ISSN (Print) - 0012-9976 | ISSN (Online) - 2349-8846

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Reservation for Women in Panchayats: A Sop in Disguise?

The decision by the union cabinet to raise reservation for women from one-third to 50% of seats at all three levels of panchayats is a welcome one. However, this decision was taken without addressing the problems caused by mandatory rotation of reserved seats, which women have been drawing attention to and the impasse over the Women's Reservation Bill remains. The latter in particular suggests that the 50% reservation in panchayats is a sop to cover up the government's inability to ensure reservation for women in Parliament and state legislatures.

Law of Two-Child Norm in Panchayats

The 73rd constitutional amendment assured hitherto marginalised and poorly represented groups an opportunity of political representation in local self-government bodies. The introduction of the two-child norm, however, has been double-edged in its implications. This paper presents the findings of a field study across five states where the two-child qualification norm has been implemented in local bodies. It reveals the dichotomy that exists at higher policy-making levels where this measure is seen as conducive and exemplary in view of the need to raise small families while at grassroot levels the perception is widespread that the norm is coercive in its impact. More powerful classes and castes have been better able to circumvent the provisions of this norm; women too have become its unintentional victims. The introduction of this norm should have proceeded in tandem with other much needed measures of upliftment in backward areas, such as education, health care and the provision of counselling facilities.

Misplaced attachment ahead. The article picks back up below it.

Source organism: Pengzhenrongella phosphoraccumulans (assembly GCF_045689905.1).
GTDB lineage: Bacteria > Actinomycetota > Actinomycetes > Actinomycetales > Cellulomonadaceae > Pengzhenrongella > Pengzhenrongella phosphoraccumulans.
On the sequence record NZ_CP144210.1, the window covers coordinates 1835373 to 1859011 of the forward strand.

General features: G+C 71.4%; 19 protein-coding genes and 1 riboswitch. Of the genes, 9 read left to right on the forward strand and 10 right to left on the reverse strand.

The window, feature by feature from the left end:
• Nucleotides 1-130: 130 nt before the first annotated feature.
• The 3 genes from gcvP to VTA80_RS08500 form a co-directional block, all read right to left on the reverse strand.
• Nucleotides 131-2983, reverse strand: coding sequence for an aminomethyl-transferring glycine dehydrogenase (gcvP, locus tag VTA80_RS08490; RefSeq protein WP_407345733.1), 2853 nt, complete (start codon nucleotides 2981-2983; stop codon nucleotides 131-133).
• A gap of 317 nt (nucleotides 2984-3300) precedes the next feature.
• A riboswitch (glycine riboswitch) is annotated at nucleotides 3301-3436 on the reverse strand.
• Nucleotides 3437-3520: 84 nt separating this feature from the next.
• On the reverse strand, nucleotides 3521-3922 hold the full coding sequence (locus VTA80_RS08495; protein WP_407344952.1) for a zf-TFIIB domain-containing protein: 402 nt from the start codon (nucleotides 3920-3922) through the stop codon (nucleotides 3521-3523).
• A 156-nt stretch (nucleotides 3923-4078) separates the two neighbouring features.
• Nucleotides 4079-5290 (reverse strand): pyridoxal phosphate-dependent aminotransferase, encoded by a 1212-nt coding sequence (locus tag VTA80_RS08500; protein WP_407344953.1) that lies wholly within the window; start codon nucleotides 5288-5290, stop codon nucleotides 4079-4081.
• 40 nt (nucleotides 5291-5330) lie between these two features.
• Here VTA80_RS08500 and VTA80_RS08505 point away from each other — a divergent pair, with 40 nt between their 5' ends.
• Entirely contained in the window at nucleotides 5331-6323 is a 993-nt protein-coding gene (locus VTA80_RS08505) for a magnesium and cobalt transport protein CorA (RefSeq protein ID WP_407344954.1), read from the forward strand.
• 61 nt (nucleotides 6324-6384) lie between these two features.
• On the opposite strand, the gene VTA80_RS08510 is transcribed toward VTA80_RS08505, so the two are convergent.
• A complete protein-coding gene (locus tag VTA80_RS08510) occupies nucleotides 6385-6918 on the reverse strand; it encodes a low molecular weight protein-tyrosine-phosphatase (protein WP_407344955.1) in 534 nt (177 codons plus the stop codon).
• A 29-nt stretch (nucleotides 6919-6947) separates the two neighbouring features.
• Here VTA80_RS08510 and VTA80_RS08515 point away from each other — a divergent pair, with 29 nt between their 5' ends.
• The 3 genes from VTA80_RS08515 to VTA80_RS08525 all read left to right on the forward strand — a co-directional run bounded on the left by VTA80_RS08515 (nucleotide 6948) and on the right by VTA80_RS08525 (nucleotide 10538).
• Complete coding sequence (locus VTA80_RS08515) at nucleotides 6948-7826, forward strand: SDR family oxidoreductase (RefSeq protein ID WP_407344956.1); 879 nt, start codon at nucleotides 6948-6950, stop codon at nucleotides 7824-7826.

State Welfare Policy and Women, 1950-1975

The country began its efforts at nation-building with the adoption of national planning immediately after the new Constitution was adopted. An important component of the plans was the welfare policies which were evolved progressively and incorporated into the planning process. This paper examines the state welfare policy as enunciated in the five-year plans and their implementation to understand how, if at all they have benefited women.
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